The two short blocks between Atlantic Avenue and Fulton Street in Bedford-Stuyvesant were once considered undesirable for residential development, because they’re sandwiched between two bustling commercial thoroughfares and two noisy train lines – the elevated Long Island Rail Road along Atlantic and the A and C subways rumbling just below Fulton Street. They were transitional, slightly industrial, and the victims of urban renewal schemes.
But now developers priced out of the more desirable parts of Bed-Stuy and Crown Heights are looking here, and noticing the benefits of brownstone blocks so close to the train. One such builder filed plans for a five-story residential project at 32 New York Avenue, between Herkimer Street and Atlantic Avenue.
The 23-unit building will have 15,527 square feet of residential space, for average units of 675 square feet. The first floor will hold five units, followed by six each on the second and third floors, five on the fourth and a full-floor penthouse with a private terrace on the top floor. One of the ground floor units will have a private garden, and the rest of the tenants will have access to a shared roof deck on the fifth floor.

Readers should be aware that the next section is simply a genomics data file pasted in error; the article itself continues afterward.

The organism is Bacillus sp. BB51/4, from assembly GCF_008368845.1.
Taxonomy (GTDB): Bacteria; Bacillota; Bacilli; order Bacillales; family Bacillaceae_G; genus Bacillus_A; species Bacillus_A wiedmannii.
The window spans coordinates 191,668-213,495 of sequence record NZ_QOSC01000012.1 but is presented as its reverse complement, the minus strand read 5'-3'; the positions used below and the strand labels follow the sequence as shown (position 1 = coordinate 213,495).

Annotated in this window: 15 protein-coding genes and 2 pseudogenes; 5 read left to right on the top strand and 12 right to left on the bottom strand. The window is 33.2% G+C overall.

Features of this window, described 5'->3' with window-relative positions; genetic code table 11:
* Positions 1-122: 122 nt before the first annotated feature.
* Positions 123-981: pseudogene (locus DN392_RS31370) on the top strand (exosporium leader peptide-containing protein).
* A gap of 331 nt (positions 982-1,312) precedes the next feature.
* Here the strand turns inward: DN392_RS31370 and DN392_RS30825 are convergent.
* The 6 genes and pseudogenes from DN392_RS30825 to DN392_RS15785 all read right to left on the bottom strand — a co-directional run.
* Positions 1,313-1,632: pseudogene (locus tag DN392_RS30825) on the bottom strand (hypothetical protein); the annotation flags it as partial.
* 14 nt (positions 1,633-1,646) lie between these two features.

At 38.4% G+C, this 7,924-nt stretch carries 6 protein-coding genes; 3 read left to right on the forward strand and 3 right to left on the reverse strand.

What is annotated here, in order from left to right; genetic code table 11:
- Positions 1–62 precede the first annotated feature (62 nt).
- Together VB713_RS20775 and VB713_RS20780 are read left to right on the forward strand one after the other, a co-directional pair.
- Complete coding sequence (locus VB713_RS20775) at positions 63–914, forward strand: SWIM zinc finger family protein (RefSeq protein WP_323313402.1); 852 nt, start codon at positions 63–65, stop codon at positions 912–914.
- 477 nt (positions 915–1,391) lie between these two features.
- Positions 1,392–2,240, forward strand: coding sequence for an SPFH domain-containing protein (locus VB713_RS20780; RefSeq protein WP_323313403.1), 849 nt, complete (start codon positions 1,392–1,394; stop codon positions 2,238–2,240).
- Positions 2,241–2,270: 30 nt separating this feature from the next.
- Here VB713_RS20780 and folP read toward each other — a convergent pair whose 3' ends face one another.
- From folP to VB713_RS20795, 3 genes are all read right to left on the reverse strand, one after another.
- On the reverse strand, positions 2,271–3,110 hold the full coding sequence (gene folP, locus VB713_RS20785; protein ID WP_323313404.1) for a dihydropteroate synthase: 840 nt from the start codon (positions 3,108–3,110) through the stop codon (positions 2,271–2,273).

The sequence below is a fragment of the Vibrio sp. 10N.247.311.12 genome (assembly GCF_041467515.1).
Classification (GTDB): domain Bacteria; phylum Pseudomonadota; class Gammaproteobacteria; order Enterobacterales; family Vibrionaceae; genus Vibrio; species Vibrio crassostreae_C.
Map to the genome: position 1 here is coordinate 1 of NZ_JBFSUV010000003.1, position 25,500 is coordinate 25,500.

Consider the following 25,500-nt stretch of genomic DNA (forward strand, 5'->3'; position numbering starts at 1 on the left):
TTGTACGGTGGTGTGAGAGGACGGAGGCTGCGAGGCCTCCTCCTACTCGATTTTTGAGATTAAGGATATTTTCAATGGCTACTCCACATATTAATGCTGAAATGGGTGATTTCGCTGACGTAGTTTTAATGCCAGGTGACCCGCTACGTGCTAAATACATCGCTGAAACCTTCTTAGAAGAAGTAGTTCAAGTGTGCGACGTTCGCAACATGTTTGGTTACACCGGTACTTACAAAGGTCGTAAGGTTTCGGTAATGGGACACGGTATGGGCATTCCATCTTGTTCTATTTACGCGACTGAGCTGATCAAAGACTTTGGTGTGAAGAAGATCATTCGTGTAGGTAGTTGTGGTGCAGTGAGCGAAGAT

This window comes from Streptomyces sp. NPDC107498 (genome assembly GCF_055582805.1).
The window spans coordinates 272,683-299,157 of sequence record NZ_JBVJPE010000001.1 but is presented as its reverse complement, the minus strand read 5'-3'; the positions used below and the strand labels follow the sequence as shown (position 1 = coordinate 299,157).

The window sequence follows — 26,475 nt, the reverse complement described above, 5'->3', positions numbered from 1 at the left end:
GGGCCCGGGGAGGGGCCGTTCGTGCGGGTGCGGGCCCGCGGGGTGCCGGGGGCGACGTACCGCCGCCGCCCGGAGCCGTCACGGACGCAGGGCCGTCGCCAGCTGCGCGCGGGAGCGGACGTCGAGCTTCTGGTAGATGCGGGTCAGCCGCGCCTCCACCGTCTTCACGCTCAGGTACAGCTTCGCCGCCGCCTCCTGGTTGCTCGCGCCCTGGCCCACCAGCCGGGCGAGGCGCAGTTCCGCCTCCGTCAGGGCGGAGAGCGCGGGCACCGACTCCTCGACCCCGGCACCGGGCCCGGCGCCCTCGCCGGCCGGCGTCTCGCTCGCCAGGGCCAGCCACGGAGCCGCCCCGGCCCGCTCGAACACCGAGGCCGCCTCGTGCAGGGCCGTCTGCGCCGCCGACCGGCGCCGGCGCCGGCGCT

Zoning usually requires that this project include 10 or 11 parking spots, but none are listed on the permit. It’s possible that there will be surface parking next to the building that was simply left off the filing.
The developer is Bernard Kohn, based in Suffern, N.Y., and he’s hired Tribeca-based architect Alexander Blakely, of AB Architekten, to design the building. Blakely’s firm is behind a few other interesting projects, including a glassy 12-story building planned for 29 Clay Street in Greenpoint and an innovative rebuild for a house devastated by Hurricane Sandy on Staten Island.
An LLC has owned the 7,800-square-foot property since 2000, and tax photos show it’s been vacant since at least the 1970s.